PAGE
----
>>Hope this helps.
>>De: SPSSX(r) Discussion [mailto:SPSSX-L@LISTSERV.UGA.EDU] En nombre de
>>Enviado el: Sunday, August 20, 2006 5:31 PM
>>Asunto: Re: outliers??
>>At 04:19 AM 8/14/2006, Samuel Solomon wrote:
>>>I am clueless on how to handle outliers (especially when it comes to
>>>prices) through the help of SPSS. Is there any surefire way?
>>OK, there are better statisticians than I on this list, but to start
>>There is not, and never will be, a surefire way, in SPSS or anywhere
>>else. 'Outlier' values may be the most important data, and you may
>>distort your analysis very badly by dropping them. I take the liberty
>>of re-posting and essay on outliers I wrote some time ago; I hope it is
>>at least partly germane to your needs.
>>*Whether*, and *by what standard*, to identify outliers, is at least as
>>important as 'how'.
>>. Outliers that fail consistency checks: For example, an event date
>>prior to the beginning of the study, or later than the present, can be
>>rejected as wrong. (I've got 'event dates' on the brain from a project
>>I'm working on. And, of course, I'm assuming that 'event dates' in the
>>past or future aren't valid; in some study designs, they may be.) Those
>>should be made missing; or they should be checked against the primary
>>data source and corrected, if that is feasible.
>>. Outliers that can't be rejected *a priori*: First, you shouldn't even
>>try to look at those until you reject any demonstrable errors.
>>Second, I would say a good way to look for them is to look at the
>>high-percentile cutpoints in the distribution. Depending on the size of
>>your dataset, 'high-percentile' could be 99%, 99.9%, and 99.99%. (These
>>are not alternatives. If you use, say, 99.9%, you should look at 99% as
>>well. Consider also looking at the 90% or 95% cutpoint, for a sense of
>>the 'normal' range of the distribution. 5% outliers are NOT outliers.
>>And, of course, look at both ends: 1%, 0.1%, 0.01% percentile
>>cutpoints, as well.)
>>Third, I think I'm seeing a trend in the statistics community against
>>removing 'outliers' by internal criteria (n standard deviations, 1st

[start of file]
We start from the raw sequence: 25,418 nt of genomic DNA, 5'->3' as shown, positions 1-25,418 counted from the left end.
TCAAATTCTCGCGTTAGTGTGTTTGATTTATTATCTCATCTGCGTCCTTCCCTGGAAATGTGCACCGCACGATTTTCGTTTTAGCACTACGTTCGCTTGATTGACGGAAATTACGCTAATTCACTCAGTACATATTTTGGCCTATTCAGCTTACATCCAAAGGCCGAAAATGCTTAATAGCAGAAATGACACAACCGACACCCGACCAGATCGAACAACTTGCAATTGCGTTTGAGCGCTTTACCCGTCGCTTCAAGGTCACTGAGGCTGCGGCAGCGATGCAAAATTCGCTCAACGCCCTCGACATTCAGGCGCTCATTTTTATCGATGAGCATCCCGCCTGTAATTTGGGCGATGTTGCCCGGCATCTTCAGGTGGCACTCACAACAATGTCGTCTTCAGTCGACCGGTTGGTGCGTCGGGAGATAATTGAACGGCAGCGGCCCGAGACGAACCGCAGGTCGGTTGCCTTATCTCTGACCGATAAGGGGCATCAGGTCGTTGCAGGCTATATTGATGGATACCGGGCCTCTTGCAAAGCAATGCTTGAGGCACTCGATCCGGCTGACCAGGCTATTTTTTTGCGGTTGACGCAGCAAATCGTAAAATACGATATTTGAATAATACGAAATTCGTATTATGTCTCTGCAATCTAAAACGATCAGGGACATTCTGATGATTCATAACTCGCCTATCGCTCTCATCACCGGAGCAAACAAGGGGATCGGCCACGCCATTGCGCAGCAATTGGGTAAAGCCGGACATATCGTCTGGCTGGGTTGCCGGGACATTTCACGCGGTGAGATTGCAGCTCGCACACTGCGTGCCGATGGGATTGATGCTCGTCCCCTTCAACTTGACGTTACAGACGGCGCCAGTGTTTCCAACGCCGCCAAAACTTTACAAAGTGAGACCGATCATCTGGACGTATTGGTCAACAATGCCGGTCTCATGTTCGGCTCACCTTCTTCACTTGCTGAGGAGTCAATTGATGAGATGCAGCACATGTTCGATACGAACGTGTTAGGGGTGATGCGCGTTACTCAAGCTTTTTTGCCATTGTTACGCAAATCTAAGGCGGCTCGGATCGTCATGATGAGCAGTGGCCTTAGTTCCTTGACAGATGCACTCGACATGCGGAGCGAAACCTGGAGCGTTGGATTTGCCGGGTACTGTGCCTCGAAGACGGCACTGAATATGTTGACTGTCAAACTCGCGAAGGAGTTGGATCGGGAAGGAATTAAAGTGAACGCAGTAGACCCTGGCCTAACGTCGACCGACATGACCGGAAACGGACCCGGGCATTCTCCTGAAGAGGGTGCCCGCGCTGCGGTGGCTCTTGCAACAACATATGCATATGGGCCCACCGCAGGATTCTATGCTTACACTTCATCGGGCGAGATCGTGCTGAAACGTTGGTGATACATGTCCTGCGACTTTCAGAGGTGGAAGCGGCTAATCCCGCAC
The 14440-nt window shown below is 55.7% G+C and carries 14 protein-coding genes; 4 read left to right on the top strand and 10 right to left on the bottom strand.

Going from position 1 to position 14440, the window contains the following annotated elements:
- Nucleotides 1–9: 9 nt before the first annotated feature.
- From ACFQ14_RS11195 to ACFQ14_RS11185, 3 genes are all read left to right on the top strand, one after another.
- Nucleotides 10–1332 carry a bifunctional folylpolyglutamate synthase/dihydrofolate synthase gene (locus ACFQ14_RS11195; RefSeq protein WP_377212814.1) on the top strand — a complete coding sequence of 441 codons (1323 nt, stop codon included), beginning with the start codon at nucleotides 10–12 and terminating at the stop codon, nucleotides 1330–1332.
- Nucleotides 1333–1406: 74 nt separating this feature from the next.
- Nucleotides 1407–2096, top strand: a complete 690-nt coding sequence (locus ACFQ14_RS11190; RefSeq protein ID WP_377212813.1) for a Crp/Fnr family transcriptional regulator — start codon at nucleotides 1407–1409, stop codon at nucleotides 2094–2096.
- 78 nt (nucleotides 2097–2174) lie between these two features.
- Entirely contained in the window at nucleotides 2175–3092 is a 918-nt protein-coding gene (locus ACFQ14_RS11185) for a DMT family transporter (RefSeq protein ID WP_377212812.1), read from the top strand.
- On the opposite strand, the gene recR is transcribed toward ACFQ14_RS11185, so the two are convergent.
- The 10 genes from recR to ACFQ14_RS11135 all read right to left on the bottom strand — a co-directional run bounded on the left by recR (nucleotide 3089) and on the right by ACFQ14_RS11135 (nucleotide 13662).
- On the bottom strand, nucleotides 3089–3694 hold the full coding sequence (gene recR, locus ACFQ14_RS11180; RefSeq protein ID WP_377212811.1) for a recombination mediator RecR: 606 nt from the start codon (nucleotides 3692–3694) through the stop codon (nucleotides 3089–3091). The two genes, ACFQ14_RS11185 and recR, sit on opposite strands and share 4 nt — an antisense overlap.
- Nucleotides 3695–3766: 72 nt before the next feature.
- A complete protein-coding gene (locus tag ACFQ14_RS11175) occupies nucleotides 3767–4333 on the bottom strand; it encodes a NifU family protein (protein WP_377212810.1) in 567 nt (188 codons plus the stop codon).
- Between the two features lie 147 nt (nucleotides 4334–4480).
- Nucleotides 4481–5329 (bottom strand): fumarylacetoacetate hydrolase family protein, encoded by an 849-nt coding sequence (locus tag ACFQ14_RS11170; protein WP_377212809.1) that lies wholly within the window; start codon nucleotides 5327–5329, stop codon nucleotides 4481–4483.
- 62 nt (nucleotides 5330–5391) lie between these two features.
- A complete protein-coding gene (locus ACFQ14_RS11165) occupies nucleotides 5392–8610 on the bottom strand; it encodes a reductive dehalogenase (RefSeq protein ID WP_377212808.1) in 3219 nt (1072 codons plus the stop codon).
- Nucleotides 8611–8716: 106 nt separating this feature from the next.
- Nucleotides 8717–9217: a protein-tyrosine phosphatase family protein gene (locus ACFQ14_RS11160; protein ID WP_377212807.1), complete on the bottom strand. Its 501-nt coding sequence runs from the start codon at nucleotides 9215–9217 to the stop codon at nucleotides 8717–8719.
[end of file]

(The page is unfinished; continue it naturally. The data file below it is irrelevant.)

>>and 99th percentiles). The rationale, and it's a strong one, is that
>>those are observed values of whatever it is that you're measuring. If
>>you eliminate them, you'll get a model based on their rarity; and that
>>model, itself, can become an argument for eliminating them (because
>>they don't fit it), and you can talk yourself into a model that's quite
>>unrepresentative of reality.
>>Fourth, however, the largest values will have a disproportionate,
>>possibly dominant, effect on most linear models -- regression, ANOVA,
>>even taking the arithmetic mean. Depending on your study, you can
>>- Go ahead. In this case, the model's fit will be weighted toward
>>predicting the largest values, and may show little discrimination
>>within the 'cloud' of more-typical values. That, however, may be the
>>right insight to be gained from the data.
>>- If available, use a non-parametric method. That's often favored,
>>because it neither rejects the large values nor gives them
>>disproportionate weight. By the same token, however, if much of the
>>useful information is in the largest values, non-parametric methods can
>>unduly DE-emphasize these values.
>>- There are reasons to reject this as heresy, but if you're doing
>>linear modelling, I'd probably try it both with the largest values
>>retained and with them eliminated. (I'd only do this if the 'largest
>>values' look very far from the 'cloud' of regular values. A scatter
>>plot can be an invaluable tool for this.) If the two models are closely
>>similar, you have an argument that there's a single process going on,
>>with the largest values being part of the same process. If they're very
>>different, you may have two processes, one of which operates
>>occasionally to produce the largest values, the other of which operates
>>'normally' but is swamped when the larger process happens. And if the
>>run without the large values produces a poor R^2, you may have an
>>argument that the observable process is represented by the largest
>>values, and the variation in the 'normal cloud' is mostly noise.
>>- [ADDED] Investigate carefully using a 'bootstrap' method - sampling
>>from your sample. Very large data values occurring in very small
>>proportion can give you a huge variance in your estimates, that won't
>>be detected by standard analytic methods. With a very small proportion
>>of large values, the expected number in a sample may be very small,
>>with a large variance. (Let's see - Poisson distributed for all
>>practical purposes, I think.) Particularly, because of the 'leverage'
>>of the very large values, the estimates in a sample that includes one
>>or more may be drastically different from those in a sample that
>>happens not to include any. You'll have to see whether that's a problem
>>in your data. If it is, it may help to do a stratified sample in which
>>the large values are over-represented, and then assigned lower weights
>>in proportion. If, that is, you can identify a subgroup of 'large
>>values,' and have access to enough of them to get a significant sample.
>>Onward, and good luck,
>>(*) Ristow, Richard, "Re: Outliers", on list "SAS(r) Discussion"
>><SAS-L@LISTSERV.UGA.EDU>, Mon, 15 Nov 2004 14:26:51; reposted as "Re:
>>Question on excluding extremes", SPSSX-L Fri, 17 Feb 2006 11:21:29